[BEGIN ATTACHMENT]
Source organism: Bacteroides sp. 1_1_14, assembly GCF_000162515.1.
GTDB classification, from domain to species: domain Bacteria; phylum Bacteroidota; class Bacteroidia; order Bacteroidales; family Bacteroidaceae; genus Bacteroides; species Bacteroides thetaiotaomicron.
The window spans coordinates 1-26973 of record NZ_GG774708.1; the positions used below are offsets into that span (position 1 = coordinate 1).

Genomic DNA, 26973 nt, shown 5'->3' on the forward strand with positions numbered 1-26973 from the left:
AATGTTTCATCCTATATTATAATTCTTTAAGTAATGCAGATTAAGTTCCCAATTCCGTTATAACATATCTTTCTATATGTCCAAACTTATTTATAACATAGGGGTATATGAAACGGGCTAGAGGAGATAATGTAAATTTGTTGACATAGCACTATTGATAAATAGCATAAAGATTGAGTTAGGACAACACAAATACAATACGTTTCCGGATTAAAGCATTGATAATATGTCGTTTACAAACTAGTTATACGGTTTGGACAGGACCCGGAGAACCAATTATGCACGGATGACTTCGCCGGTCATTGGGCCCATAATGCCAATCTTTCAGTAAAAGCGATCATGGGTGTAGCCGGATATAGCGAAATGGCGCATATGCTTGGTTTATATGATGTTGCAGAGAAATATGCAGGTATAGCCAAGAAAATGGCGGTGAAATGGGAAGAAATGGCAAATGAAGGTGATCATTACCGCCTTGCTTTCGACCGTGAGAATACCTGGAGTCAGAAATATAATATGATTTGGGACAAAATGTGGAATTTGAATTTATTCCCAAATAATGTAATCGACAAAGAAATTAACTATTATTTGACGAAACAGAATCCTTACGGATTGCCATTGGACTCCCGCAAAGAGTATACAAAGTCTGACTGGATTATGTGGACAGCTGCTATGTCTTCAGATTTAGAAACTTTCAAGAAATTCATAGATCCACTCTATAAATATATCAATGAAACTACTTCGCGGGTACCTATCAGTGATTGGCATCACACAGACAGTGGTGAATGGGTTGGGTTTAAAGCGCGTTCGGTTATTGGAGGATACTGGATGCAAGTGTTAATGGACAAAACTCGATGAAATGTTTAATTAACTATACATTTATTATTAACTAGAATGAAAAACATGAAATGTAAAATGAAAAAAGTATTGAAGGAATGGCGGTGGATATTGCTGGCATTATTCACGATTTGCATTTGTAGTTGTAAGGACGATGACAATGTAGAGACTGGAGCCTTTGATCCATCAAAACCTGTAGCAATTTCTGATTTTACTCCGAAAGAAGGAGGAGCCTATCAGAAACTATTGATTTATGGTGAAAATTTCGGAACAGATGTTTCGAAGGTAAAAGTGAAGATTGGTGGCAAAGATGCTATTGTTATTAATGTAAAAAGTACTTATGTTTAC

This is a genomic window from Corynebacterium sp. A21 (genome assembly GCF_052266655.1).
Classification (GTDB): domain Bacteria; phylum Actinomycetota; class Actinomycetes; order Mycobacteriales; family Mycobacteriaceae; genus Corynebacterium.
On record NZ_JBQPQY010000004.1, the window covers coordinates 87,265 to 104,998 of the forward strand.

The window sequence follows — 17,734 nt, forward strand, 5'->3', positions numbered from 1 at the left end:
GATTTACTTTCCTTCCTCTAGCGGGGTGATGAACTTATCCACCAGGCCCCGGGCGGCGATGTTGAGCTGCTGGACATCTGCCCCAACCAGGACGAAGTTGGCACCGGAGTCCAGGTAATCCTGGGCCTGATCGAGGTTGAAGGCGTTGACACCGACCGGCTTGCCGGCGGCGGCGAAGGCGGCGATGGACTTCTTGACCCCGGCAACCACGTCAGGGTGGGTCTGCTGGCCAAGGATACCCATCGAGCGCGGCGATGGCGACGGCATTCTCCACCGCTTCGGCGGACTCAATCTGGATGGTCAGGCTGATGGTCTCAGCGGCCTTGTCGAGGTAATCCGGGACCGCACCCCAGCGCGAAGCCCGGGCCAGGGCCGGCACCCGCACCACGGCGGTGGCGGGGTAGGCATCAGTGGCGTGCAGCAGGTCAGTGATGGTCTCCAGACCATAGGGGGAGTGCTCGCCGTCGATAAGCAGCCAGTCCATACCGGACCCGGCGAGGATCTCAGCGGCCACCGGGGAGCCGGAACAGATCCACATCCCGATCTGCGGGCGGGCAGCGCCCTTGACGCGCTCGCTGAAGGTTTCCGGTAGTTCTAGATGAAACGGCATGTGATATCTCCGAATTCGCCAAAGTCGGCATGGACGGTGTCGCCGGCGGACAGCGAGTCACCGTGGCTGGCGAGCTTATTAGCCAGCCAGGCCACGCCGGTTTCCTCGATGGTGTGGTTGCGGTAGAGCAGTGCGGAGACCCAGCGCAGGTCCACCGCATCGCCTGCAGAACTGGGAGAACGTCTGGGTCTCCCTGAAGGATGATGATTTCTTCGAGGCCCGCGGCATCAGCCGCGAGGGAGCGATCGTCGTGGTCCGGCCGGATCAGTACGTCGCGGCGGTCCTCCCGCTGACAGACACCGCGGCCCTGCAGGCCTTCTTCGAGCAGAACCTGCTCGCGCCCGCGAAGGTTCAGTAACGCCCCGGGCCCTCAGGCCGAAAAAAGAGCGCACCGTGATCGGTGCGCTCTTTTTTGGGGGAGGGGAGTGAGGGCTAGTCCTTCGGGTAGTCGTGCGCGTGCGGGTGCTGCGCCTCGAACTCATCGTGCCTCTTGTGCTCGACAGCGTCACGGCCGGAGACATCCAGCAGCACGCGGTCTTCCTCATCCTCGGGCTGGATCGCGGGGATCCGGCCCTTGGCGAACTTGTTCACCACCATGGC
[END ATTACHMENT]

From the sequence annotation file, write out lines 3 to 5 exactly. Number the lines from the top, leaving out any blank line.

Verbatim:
The window spans coordinates 1-26973 of record NZ_GG774708.1; the positions used below are offsets into that span (position 1 = coordinate 1).

Genomic DNA, 26973 nt, shown 5'->3' on the forward strand with positions numbered 1-26973 from the left:
AATGTTTCATCCTATATTATAATTCTTTAAGTAATGCAGATTAAGTTCCCAATTCCGTTATAACATATCTTTCTATATGTCCAAACTTATTTATAACATAGGGGTATATGAAACGGGCTAGAGGAGATAATGTAAATTTGTTGACATAGCACTATTGATAAATAGCATAAAGATTGAGTTAGGACAACACAAATACAATACGTTTCCGGATTAAAGCATTGATAATATGTCGTTTACAAACTAGTTATACGGTTTGGACAGGACCCGGAGAACCAATTATGCACGGATGACTTCGCCGGTCATTGGGCCCATAATGCCAATCTTTCAGTAAAAGCGATCATGGGTGTAGCCGGATATAGCGAAATGGCGCATATGCTTGGTTTATATGATGTTGCAGAGAAATATGCAGGTATAGCCAAGAAAATGGCGGTGAAATGGGAAGAAATGGCAAATGAAGGTGATCATTACCGCCTTGCTTTCGACCGTGAGAATACCTGGAGTCAGAAATATAATATGATTTGGGACAAAATGTGGAATTTGAATTTATTCCCAAATAATGTAATCGACAAAGAAATTAACTATTATTTGACGAAACAGAATCCTTACGGATTGCCATTGGACTCCCGCAAAGAGTATACAAAGTCTGACTGGATTATGTGGACAGCTGCTATGTCTTCAGATTTAGAAACTTTCAAGAAATTCATAGATCCACTCTATAAATATATCAATGAAACTACTTCGCGGGTACCTATCAGTGATTGGCATCACACAGACAGTGGTGAATGGGTTGGGTTTAAAGCGCGTTCGGTTATTGGAGGATACTGGATGCAAGTGTTAATGGACAAAACTCGATGAAATGTTTAATTAACTATACATTTATTATTAACTAGAATGAAAAACATGAAATGTAAAATGAAAAAAGTATTGAAGGAATGGCGGTGGATATTGCTGGCATTATTCACGATTTGCATTTGTAGTTGTAAGGACGATGACAATGTAGAGACTGGAGCCTTTGATCCATCAAAACCTGTAGCAATTTCTGATTTTACTCCGAAAGAAGGAGGAGCCTATCAGAAACTATTGATTTATGGTGAAAATTTCGGAACAGATGTTTCGAAGGTAAAAGTGAAGATTGGTGGCAAAGATGCTATTGTTATTAATGTAAAAAGTACTTATGTTTAC